Mechanical Harvesting


Mechanical Harvesting

by Don Mayo

(Adapted from the June 1997 Australian Olive Grower)


Don Mayo is the Vice President of California's Orchard Machinery  Corporation (OMC) and was the International Guest at one of the 1997 Australian Olive Seminars. OMC supplies advanced technology mechanical harvesting equipment into just about every country where fruit, nut and other  industries are mechanised. The following speech is a summary of Don's address at  Olives Australia on March 2nd, 1997.

Please note that with regular developments being made in mechanical  harvesting a number of the comments made in this speech have been questioned. Mechanical harvesting techniques and equipment are developing rapidly and what  is "best practice" today may not be so in ten years time. Please also remember that Don is a salesman for his machines!

"It's great to be back in Australia. I've been coming here for many years and  I love every visit. Thank you to the Archer family for inviting me to speak here today.

I know you've got lots of questions on mechanical harvesting so let's get  straight into it.

Orchard Machinery Corporation has been working with olives for many years. I remember going to Argentina in the 1970's to work on the early stages of  mechanical harvesting their olives. We have our shakers working right across the  world from Hawaii to Israel and Argentina to Australia. The majority of our  shakers in Australia are in the Murray Riverlands and at Moree on the Pecans.

In California we have close on 30,000 acres of olive orchards. As many  of you know, California now produces about 11% of the world's table olives. This  was not always the case. In the early days we planted many orchards for olive  oil but of course we found, as did Australia about 30 years back, that the low  production costs which were then in the Mediterranean meant that they could land oil in our shops cheaper than we could produce it. Because of this, many orchards were changed over to table varieties.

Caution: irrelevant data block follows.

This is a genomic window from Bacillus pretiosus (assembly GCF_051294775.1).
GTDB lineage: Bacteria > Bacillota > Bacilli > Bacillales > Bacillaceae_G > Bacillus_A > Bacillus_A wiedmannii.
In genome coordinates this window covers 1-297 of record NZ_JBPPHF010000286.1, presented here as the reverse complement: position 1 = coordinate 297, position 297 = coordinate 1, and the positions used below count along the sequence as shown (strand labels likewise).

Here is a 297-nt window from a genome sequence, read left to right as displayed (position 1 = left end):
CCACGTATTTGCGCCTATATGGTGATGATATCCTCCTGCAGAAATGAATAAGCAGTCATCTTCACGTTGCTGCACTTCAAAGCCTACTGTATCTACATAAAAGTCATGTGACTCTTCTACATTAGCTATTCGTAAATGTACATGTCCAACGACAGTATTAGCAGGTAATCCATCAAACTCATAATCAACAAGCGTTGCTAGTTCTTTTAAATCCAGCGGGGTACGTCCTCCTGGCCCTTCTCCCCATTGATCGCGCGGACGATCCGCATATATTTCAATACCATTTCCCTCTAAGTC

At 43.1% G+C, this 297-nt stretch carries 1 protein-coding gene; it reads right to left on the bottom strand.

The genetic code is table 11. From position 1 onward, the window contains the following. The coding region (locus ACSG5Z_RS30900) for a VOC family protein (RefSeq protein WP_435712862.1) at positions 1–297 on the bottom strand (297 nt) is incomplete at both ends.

The olive oil industry in California is very small and is mainly based on the  cull fruit from the table growers.

TREE SHAPE - The main areas with established olive orchards are the  USA, the Mediterranean and Argentina. However, their biggest problem for  mechanical harvesting is the structure of their trees. In Australia you have an excellent opportunity to do things right in the first place. You can choose your varieties, tree spacings, pruning methods etc etc etc yourselves. You are  inheriting nothing from generations before and this is very much to your  advantage.

The majority of trees in the established countries are multi-trunked,  having three or four trunks per tree which makes tree shaking almost impossible  ... and because of the shape and size of the limbs and the terrain of the orchards, limb shaking is also out of the question on most of the trees.

I'd just like to make a comment here that I'll expand on later and that is, don't screw up on your tree spacing. I've seen major catastrophes in  countries such as Argentina where Mediterranean 'experts' have advised them to plant on spacings of 6m x 3m, 5m x 5m and even 4m x 2.5m! Never plant any closer than the 8m x 5m as you've heard recommended here today. We'll get back to  this.

Let's take a look at tree shape and pruning for mechanical harvesting. This  is another area where there seems to be much confusion. The first important  point is to have a single, clear, straight trunk of 1.0 to 1.5 metres from the  ground. This allows enough room for the harvester to safely and efficiently grip the tree. It also allows room to spread the catching apron around the tree.

The structure of your tree above this straight trunk should be some form of a  vase. From my experience I recommend three main branches. This helps with  the carrying of vibrations at harvest time and also allows for simple limb shaking many years down the track when the trunk is too large to shake. It is  best to keep an upright "V" in your vase rather than a flat "V" because again vibrations transfer more easily in an upwards direction. I'm no expert on  the horticultural side of the pruning but with olives, this vase shape also  helps to let sunlight and air into the tree efficiently.

I know that some growers are looking at the possibility of pruning in a monoconical system where the tree is simply a Christmas tree shape. The main reason for this, as I understand it, is to make vibration travel even more  efficient during harvesting. I know many people don't agree with me on this, but  I speak purely from a mechanical harvesting background in hundreds of orchards  around the world, and monoconical is not the best way to prune your olive.